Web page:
Darth Vader and a squadron of more than a dozen Imperial soldiers and Stormtroopers stroll into Chicago's Adler Planetarium on a Thursday night and gather around a large-scale model of the Earth as if planning to attack it with their superweapon the Death Star.
Then, two women in high heels holding cocktails rush up to Vader and smile while the "Star Wars" villain poses by lifting his gloved fists in triumph in front of someone snapping a picture with an iPhone.
The Midwest Garrison of the 501st Legion, also known as "Vader's Fist," aren't exactly conquerors of the galaxy. The members of the Illinois chapter of the world's largest "Star Wars" costuming club are volunteers engaged in a slightly nobler quest--generating interest in events related to George Lucas' sci-fi trilogies, raising money for various charities and sometimes even entertaining kids at birthday parties.
So much for the Dark Side.
"Our motto is Bad Guys Doing Good," said Carlos Mendoza, 42, of Wrigleyville--one of the group's newest members. "The fact that we're bad guys--it's the cool aspect. It doesn't mean we're pro-Imperials or a bunch of Nazis. We just think they're the coolest-looking characters."
Qualifying for the Midwest Garrison, however, isn't simply a matter of walking into a Halloween store and buying a flimsy costume held together by cheap plastic parts and rubber bands. Sticking with characters in the Imperial Army isn't a necessity--the Garrison allows people to dress up as other morally dubious characters such as bounty hunters, Jawas or Sand People--but group guidelines do insist on "film-authentic" costumes, right down to the hand-painted grills on the helmets. Lucasfilm, which was recently bought by Disney, owns the license to everything "Star Wars"-related and prohibits mass sales from unlicensed vendors, meaning that most of the outfits are built from scratch or modified from found objects. The average cost of a costume is enough to make Princess Leia blush--$1,500.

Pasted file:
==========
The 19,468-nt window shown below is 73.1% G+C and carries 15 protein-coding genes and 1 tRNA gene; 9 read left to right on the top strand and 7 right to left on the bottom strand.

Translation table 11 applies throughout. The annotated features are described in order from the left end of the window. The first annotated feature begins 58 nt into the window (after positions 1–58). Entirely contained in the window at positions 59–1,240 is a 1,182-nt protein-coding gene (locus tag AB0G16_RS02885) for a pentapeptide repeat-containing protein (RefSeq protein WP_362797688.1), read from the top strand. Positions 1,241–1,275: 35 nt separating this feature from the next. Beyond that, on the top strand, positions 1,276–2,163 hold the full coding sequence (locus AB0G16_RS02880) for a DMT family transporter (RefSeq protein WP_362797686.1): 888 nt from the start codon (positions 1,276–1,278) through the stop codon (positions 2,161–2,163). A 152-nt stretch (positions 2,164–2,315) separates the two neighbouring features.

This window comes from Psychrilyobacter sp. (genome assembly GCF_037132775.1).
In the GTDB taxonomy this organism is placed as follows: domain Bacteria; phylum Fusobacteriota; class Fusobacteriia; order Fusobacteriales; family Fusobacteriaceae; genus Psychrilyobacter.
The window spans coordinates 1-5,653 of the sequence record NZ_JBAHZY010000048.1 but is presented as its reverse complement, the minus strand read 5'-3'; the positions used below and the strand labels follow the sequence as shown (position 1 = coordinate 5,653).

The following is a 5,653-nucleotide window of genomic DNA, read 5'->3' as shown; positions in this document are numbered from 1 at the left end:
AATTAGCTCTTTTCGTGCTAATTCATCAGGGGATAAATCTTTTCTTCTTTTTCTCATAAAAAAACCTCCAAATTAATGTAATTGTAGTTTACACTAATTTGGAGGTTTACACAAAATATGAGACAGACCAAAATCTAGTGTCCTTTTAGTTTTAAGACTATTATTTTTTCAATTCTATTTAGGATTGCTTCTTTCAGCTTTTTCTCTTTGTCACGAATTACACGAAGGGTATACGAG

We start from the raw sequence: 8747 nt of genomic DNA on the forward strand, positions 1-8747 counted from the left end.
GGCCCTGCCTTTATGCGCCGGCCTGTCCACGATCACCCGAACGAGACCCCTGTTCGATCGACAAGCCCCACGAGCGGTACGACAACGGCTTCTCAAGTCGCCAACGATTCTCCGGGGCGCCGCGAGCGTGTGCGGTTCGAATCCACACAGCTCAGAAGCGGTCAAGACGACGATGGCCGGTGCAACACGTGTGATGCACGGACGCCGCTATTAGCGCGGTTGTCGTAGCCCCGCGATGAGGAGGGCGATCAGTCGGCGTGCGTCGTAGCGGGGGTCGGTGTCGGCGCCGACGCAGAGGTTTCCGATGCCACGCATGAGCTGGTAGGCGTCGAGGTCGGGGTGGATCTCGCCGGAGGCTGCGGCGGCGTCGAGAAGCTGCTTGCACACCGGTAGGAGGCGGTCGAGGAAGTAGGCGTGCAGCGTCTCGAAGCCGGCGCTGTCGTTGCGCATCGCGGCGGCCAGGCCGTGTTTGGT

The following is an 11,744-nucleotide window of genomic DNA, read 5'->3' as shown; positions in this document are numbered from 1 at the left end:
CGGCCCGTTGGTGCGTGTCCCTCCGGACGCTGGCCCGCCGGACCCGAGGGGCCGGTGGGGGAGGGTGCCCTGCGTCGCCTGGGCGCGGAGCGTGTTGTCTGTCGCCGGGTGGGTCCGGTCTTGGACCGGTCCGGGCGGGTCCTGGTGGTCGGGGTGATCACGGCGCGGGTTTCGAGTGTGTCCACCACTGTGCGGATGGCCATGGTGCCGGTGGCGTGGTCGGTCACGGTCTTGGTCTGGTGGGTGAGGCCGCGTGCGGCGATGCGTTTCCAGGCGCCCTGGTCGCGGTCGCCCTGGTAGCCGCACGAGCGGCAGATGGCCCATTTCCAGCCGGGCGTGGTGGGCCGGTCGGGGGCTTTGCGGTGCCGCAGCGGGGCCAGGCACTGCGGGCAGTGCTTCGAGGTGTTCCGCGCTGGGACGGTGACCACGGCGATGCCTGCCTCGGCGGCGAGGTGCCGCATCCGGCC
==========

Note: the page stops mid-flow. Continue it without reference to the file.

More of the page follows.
"My Stormtrooper costume was the most black-market, drug-deal type of thing I've ever been involved with," joked Brian Troyan, 37, of the Near West Side, who also doubles as the Garrison's public relations officer. "I basically knew a girl who knew a guy, who knew a guy who made the suit. I gave him some money, he gave me a pile of plastic that I put together."
Mendoza's gleaming white Stormtrooper costume took 10 months to put together. The Chicago Public School music teacher treated it like a top-secret project. After his two young children went to bed each night, he went to a storage area and assembled his costume bit-by-bit from November 2011 to August 2012.
"It's funny because I go back and watch the movies, and I see all the details that are wrong with some of the costumes. You can spot duct tape hanging off and you're like ‘Wow, they were so poorly made,' " Mendoza said. "Ours are a billion times better than the ones in the original movies."